On November 16, 1936 Orville wrote to Ford's representative regarding progress in the negotiations with Lottie Jones for the Wright home and with Thomas Stevens for the printing equipment.106 A letter to Orville on January 27, 1937 reported that Stevens had submitted a list of printing materials together with a price of $486.49.107
In an interview in 1938, Sines recalled that ". . . last year . . . a truckload of printing equipment the Wrights once used was removed to Detroit from Stevens Brothers' printing company, half a block from Wright's laboratory on South (sic) Broadway."108
It was in that laboratory that Orville conducted varied research and perfected several inventions. One of his patents covered the design of a toy, called "Flips and Flops" which projected a small wooden figure through the air to engage a trapeze. It was patented by him on January 20, 1925109 and manufactured and sold by the Miami Wood Specialty Company in Dayton whose president was Lorin.110 Together with sons Milton, Horace and son-in-law Harold Miller, Lorin owned and operated the company. Horace was in charge of manufacturing. When the company began the manufacture of balsa wood toy gliders they sought a method of printing on them. Recalling his printing experience, Orville designed and build, circa 1930, a printing press.111 It had a three roller ink distributor, printed from a curved printing plate, and was fully automatic.
After Lorin's death in 1939 the company was sold to the Lowell P. Rieger family.112 Frederic Rieger, one of the sons, was employed by The Monarch Marking Systems Company and assisted at the toy company. He often operated the printing press and, on occasion, modified its design.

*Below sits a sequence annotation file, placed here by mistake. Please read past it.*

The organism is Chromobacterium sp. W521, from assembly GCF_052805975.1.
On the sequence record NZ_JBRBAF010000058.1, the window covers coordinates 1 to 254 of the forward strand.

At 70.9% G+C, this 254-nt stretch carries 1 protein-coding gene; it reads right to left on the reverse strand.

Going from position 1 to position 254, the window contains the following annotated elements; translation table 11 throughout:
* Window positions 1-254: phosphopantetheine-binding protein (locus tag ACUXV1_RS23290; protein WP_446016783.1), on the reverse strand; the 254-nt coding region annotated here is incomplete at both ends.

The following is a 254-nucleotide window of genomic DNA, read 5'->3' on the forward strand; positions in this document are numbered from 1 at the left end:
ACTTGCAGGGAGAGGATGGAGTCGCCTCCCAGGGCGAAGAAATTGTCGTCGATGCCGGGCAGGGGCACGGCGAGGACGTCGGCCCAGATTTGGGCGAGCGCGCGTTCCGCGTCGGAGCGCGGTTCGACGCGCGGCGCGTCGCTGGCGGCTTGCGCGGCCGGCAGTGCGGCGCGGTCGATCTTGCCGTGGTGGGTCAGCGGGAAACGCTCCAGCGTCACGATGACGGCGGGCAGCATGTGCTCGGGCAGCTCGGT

In 1987, Horace and Rieger met to recollect the design of the press, which had been disposed of when the toy company was closed in 1947. Based upon their conversations,113 Rieger made a detailed drawing and, together with Horace, on March 18, 1987 signed a copy of it which is in the WRIGHT & WRIGHT, Printers display in the replica Cycle Shop building in Carillon Historical Park (fig. 7). Along with the drawing is one of the toy gliders loaned to the Park by Ivonette and Harold Miller.
Also on display are numerous reproductions of WRIGHT & WRIGHT's printing and publishing together with a quantity of printers' type of the design and style used by them. The type is on loan from the Henry Ford Museum and Greenfield Village in Dearborn, Michigan, and is believed to be from among Ford's purchase from Thomas S. Stevens.
The interest of Wilbur and Orville in printing, which began with Orville's wood engraving in Richmond in 1883 and was revived by his design and construction of the Miami Wood Specialty Company's printing press circa 1930 exceeded the time spans of their bicycle and aviation interests.
Yet, this important phase of their lives, their first career, has been largely neglected by researchers and historians.Notes
I am pleased that your well-documented article of the Wright Brothers history is now available for a wider audience.
Christopher S. Duckworth
"This constitutes a whole new chapter in the lives of two remarkable men.
"How fortunate that you created a definitive historical account that will serve us all from now on."
"Your research has added greatly to the scholarship on the Wright Brothers by uncovering new information and by clearing up misinformation."
"Nobody who writes about the Wright Brothers from now on can afford to ignore what you have published."
Dr. Pat Nolan
... one of the best written and most interesting features we've ever presented."
"You have made a valuable addition to the history of the Wright Brothers with this well-documented and accurate story. It is perhaps the only article about the Wrights that has the facts correct pertaining to the church."
(Mrs.) Jane E. Mason
Certainly the best thing on the subject available to date."
Tom D. Crouch
"Congratulations on the publication of your article on Wright brothers as printers. I am delighted to see it appear in such a respected journal (and the lead article no less)."
Paige E. Mulhollan
"You both deserve a medal for what you have done as all of this important history of their printing was lost ... until you both saved what would have been lost."
Fred C. Fisk
"What a tremendous offering to be added to the known published works on the Wright brothers!"
Virginia M. Hanson
© C.K. and A.E. Brunsman